"I think the coach has done a good job," Nets president Rod Thorn said Wednesday night before the Nets beat the Pistons 111-98 to end a five-game losing streak. "We always sit down at the end of the year and talk about our whole operation and how we can improve ourselves and get better. From my perspective, I think the coach has done a good job and I think he’s a real good coach. You've got to be realistic about where your talent is and about where your experience level is. I've always tried to do that."
But with a mini-storm swirling a day after Thorn stopped short of saying Frank would be back next season to coach the final year of his contract, Thorn again left the topic alone in a conversation I had with him moments before tipoff.
"The coach comes every day, works hard, knows what he’s doing," Thorn said. "I think he gives us a good chance to win."
Not exactly a ringing endorsement like those Thorn eagerly volunteered late in the 2006-07 season, when Frank was in a similar situation -- entering the final year of his contract. The Nets' brass huddled after that season, and in the summer rewarded Frank with a three-year contract extension. That bill has come due, and the Nets have done little lately to indicate they want Frank around beyond the next seven games. Their lack of fight in a 107-78 home stomping at the hands of the Bucks Monday night bore all the signs of a team that's given up on the coach.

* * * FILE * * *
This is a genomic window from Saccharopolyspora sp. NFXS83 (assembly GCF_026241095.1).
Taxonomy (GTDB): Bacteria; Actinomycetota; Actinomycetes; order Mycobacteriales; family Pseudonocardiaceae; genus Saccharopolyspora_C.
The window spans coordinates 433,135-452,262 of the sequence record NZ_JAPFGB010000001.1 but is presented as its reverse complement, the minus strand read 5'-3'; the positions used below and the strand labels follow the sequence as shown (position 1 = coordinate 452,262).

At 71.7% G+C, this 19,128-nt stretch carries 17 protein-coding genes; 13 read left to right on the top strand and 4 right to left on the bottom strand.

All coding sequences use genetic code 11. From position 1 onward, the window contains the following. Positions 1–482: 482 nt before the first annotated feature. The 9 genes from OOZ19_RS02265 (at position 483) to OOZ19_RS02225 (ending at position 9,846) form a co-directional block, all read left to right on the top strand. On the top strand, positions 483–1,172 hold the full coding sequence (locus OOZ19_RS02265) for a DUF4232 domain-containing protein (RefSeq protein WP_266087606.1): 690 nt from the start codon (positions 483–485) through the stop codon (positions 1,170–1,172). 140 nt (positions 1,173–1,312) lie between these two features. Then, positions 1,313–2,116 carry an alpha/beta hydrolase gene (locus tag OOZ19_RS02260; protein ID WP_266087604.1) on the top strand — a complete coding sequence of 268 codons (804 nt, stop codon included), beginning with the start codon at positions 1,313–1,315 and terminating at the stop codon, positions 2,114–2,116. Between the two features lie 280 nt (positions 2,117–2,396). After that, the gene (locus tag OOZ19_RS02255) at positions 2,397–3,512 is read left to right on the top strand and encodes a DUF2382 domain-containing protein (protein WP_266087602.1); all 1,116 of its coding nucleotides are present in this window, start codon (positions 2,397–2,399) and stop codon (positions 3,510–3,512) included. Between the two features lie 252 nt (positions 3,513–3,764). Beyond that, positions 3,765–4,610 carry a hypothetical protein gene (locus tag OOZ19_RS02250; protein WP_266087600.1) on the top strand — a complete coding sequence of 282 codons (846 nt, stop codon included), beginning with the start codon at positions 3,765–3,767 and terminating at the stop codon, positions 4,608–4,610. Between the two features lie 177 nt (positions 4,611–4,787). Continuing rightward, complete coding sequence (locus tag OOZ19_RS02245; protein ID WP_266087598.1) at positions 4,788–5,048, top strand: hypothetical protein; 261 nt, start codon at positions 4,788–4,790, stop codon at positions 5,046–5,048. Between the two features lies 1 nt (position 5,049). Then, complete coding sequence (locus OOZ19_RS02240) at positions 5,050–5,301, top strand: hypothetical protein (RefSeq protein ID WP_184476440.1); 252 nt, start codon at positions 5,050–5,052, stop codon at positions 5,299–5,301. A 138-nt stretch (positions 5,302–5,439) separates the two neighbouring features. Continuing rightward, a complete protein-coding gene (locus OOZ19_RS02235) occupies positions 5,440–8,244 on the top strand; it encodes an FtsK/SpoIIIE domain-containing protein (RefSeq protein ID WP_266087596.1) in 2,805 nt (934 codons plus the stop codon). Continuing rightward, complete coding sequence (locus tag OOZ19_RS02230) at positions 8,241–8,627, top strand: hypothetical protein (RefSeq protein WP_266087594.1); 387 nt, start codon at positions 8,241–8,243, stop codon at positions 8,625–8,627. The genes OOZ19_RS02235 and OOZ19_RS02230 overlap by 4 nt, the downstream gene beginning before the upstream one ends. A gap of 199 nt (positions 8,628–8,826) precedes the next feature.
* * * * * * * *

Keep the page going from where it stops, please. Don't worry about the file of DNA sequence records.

Until you remember who's in charge. Thorn has been incredibly loyal to Frank and doesn't make knee-jerk decisions. And the Nets' stated plan to clear cap space for the 2010 free-agent class begs a host of questions as to why Frank would be let go after the season. Such as: Who, exactly, are the Nets going to hire to coach a middling roster next season based on the faint hope they can land a franchise-changing free agent in '10? How do we know the franchise-changing free agent would approve of that coach? Why not just let Frank start the season, and if things don't go well, show him the door and elevate assistant Brian Hill -- an experienced head coach -- to interim status? And then start over in '10?